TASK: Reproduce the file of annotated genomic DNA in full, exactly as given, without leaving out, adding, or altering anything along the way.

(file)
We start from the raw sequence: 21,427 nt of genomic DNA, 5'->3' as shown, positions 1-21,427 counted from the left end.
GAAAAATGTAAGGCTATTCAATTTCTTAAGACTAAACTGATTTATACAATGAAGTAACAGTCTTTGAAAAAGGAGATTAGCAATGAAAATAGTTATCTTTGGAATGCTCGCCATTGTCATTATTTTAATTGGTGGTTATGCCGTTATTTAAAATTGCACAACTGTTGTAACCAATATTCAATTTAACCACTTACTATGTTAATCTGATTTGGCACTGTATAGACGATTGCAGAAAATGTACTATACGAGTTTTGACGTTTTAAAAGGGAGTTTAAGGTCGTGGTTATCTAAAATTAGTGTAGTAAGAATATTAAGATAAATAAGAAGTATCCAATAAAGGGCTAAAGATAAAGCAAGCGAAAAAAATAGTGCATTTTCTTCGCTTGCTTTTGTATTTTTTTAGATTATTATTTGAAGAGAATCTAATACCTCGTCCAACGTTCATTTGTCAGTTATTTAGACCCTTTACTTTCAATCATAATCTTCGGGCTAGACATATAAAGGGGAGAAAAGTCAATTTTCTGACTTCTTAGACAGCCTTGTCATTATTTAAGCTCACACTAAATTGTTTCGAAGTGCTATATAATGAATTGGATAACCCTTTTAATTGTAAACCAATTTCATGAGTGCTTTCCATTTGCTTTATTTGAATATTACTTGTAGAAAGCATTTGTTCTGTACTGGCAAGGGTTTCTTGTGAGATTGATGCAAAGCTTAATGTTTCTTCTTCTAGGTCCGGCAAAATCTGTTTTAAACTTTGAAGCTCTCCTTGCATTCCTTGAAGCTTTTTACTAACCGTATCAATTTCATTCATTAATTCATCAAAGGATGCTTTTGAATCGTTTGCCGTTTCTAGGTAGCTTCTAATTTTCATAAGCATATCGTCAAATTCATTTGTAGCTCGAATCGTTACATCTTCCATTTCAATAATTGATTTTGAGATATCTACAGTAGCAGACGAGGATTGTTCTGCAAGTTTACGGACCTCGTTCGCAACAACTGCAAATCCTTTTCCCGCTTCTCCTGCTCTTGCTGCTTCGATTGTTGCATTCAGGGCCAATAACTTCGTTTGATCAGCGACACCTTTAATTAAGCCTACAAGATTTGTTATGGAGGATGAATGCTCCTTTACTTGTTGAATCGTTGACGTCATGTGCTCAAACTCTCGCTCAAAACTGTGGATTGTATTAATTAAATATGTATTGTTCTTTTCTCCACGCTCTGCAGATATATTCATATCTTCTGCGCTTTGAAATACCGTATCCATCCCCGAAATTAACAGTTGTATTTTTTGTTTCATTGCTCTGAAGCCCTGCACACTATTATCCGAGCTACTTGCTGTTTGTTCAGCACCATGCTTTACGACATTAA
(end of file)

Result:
We start from the raw sequence: 21,427 nt of genomic DNA, 5'->3' as shown, positions 1-21,427 counted from the left end.
GAAAAATGTAAGGCTATTCAATTTCTTAAGACTAAACTGATTTATACAATGAAGTAACAGTCTTTGAAAAAGGAGATTAGCAATGAAAATAGTTATCTTTGGAATGCTCGCCATTGTCATTATTTTAATTGGTGGTTATGCCGTTATTTAAAATTGCACAACTGTTGTAACCAATATTCAATTTAACCACTTACTATGTTAATCTGATTTGGCACTGTATAGACGATTGCAGAAAATGTACTATACGAGTTTTGACGTTTTAAAAGGGAGTTTAAGGTCGTGGTTATCTAAAATTAGTGTAGTAAGAATATTAAGATAAATAAGAAGTATCCAATAAAGGGCTAAAGATAAAGCAAGCGAAAAAAATAGTGCATTTTCTTCGCTTGCTTTTGTATTTTTTTAGATTATTATTTGAAGAGAATCTAATACCTCGTCCAACGTTCATTTGTCAGTTATTTAGACCCTTTACTTTCAATCATAATCTTCGGGCTAGACATATAAAGGGGAGAAAAGTCAATTTTCTGACTTCTTAGACAGCCTTGTCATTATTTAAGCTCACACTAAATTGTTTCGAAGTGCTATATAATGAATTGGATAACCCTTTTAATTGTAAACCAATTTCATGAGTGCTTTCCATTTGCTTTATTTGAATATTACTTGTAGAAAGCATTTGTTCTGTACTGGCAAGGGTTTCTTGTGAGATTGATGCAAAGCTTAATGTTTCTTCTTCTAGGTCCGGCAAAATCTGTTTTAAACTTTGAAGCTCTCCTTGCATTCCTTGAAGCTTTTTACTAACCGTATCAATTTCATTCATTAATTCATCAAAGGATGCTTTTGAATCGTTTGCCGTTTCTAGGTAGCTTCTAATTTTCATAAGCATATCGTCAAATTCATTTGTAGCTCGAATCGTTACATCTTCCATTTCAATAATTGATTTTGAGATATCTACAGTAGCAGACGAGGATTGTTCTGCAAGTTTACGGACCTCGTTCGCAACAACTGCAAATCCTTTTCCCGCTTCTCCTGCTCTTGCTGCTTCGATTGTTGCATTCAGGGCCAATAACTTCGTTTGATCAGCGACACCTTTAATTAAGCCTACAAGATTTGTTATGGAGGATGAATGCTCCTTTACTTGTTGAATCGTTGACGTCATGTGCTCAAACTCTCGCTCAAAACTGTGGATTGTATTAATTAAATATGTATTGTTCTTTTCTCCACGCTCTGCAGATATATTCATATCTTCTGCGCTTTGAAATACCGTATCCATCCCCGAAATTAACAGTTGTATTTTTTGTTTCATTGCTCTGAAGCCCTGCACACTATTATCCGAGCTACTTGCTGTTTGTTCAGCACCATGCTTTACGACATTAA